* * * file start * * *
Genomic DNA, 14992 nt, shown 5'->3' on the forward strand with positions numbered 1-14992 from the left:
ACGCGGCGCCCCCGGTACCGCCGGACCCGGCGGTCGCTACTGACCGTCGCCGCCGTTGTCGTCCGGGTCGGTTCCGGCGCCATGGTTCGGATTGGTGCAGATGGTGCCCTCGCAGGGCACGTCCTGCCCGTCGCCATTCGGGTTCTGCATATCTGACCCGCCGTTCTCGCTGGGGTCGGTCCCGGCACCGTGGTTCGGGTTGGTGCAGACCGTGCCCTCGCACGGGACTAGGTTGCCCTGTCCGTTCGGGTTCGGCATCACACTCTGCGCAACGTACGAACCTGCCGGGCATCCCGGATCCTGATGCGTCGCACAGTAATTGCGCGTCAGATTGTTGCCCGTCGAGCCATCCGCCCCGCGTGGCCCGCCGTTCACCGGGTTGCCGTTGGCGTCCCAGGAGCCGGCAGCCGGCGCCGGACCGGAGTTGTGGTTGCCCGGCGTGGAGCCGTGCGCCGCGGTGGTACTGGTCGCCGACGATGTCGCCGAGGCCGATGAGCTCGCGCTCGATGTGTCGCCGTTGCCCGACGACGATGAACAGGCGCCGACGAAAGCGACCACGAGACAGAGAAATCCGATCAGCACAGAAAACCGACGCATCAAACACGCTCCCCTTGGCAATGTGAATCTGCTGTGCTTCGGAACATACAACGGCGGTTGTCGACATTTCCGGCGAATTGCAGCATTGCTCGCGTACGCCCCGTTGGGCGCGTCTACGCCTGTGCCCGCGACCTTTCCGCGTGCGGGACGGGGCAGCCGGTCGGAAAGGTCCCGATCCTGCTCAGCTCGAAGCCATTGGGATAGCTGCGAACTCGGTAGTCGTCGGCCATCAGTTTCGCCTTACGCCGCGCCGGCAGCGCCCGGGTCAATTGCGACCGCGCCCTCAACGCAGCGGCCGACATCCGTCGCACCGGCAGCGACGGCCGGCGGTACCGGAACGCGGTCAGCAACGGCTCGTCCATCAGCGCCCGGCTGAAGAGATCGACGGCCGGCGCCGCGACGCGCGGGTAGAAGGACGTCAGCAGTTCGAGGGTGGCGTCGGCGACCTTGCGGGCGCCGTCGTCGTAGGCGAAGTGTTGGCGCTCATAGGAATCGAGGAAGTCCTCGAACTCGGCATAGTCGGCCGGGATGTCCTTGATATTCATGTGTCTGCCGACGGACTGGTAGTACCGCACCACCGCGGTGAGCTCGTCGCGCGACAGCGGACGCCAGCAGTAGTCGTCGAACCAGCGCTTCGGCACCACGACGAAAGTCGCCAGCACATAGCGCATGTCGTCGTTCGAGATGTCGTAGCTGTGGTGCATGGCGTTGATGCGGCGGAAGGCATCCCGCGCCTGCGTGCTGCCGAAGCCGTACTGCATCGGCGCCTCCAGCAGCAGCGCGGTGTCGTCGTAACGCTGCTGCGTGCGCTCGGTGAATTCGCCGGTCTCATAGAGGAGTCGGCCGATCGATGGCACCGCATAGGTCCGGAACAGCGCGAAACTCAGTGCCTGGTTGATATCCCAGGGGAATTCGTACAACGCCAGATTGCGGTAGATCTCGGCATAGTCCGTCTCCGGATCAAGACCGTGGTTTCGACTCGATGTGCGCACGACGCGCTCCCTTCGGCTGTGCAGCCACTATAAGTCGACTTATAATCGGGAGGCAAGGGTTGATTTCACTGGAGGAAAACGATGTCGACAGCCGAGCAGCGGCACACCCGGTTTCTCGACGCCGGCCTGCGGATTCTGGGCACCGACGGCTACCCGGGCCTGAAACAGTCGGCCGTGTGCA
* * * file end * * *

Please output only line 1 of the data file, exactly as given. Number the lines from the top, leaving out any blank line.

Genomic DNA, 14992 nt, shown 5'->3' on the forward strand with positions numbered 1-14992 from the left: